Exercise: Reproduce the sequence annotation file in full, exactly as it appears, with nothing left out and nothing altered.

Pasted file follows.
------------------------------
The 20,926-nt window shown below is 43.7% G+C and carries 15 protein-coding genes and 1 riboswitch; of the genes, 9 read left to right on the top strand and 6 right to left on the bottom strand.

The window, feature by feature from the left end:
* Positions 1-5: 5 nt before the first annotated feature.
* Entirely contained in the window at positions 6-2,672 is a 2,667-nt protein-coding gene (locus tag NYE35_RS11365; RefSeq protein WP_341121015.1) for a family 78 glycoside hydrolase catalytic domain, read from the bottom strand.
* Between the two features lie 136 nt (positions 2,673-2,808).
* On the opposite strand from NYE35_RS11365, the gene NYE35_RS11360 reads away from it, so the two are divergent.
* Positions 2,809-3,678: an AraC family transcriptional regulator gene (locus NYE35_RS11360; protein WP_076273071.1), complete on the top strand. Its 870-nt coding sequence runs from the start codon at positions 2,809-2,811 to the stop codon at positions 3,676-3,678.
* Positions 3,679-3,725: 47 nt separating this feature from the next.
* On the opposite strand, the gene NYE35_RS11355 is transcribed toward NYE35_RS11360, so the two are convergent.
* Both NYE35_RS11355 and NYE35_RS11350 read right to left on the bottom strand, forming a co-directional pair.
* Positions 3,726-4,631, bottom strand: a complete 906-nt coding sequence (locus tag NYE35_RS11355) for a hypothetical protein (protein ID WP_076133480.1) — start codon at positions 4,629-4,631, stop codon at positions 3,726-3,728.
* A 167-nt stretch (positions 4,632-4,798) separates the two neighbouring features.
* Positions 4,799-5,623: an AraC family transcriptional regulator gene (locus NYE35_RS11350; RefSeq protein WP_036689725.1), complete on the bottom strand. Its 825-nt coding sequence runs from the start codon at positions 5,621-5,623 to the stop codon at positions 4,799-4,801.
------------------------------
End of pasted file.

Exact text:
The 20,926-nt window shown below is 43.7% G+C and carries 15 protein-coding genes and 1 riboswitch; of the genes, 9 read left to right on the top strand and 6 right to left on the bottom strand.

The window, feature by feature from the left end:
* Positions 1-5: 5 nt before the first annotated feature.
* Entirely contained in the window at positions 6-2,672 is a 2,667-nt protein-coding gene (locus tag NYE35_RS11365; RefSeq protein WP_341121015.1) for a family 78 glycoside hydrolase catalytic domain, read from the bottom strand.
* Between the two features lie 136 nt (positions 2,673-2,808).
* On the opposite strand from NYE35_RS11365, the gene NYE35_RS11360 reads away from it, so the two are divergent.
* Positions 2,809-3,678: an AraC family transcriptional regulator gene (locus NYE35_RS11360; protein WP_076273071.1), complete on the top strand. Its 870-nt coding sequence runs from the start codon at positions 2,809-2,811 to the stop codon at positions 3,676-3,678.
* Positions 3,679-3,725: 47 nt separating this feature from the next.
* On the opposite strand, the gene NYE35_RS11355 is transcribed toward NYE35_RS11360, so the two are convergent.
* Both NYE35_RS11355 and NYE35_RS11350 read right to left on the bottom strand, forming a co-directional pair.
* Positions 3,726-4,631, bottom strand: a complete 906-nt coding sequence (locus tag NYE35_RS11355) for a hypothetical protein (protein ID WP_076133480.1) — start codon at positions 4,629-4,631, stop codon at positions 3,726-3,728.
* A 167-nt stretch (positions 4,632-4,798) separates the two neighbouring features.
* Positions 4,799-5,623: an AraC family transcriptional regulator gene (locus NYE35_RS11350; RefSeq protein WP_036689725.1), complete on the bottom strand. Its 825-nt coding sequence runs from the start codon at positions 5,621-5,623 to the stop codon at positions 4,799-4,801.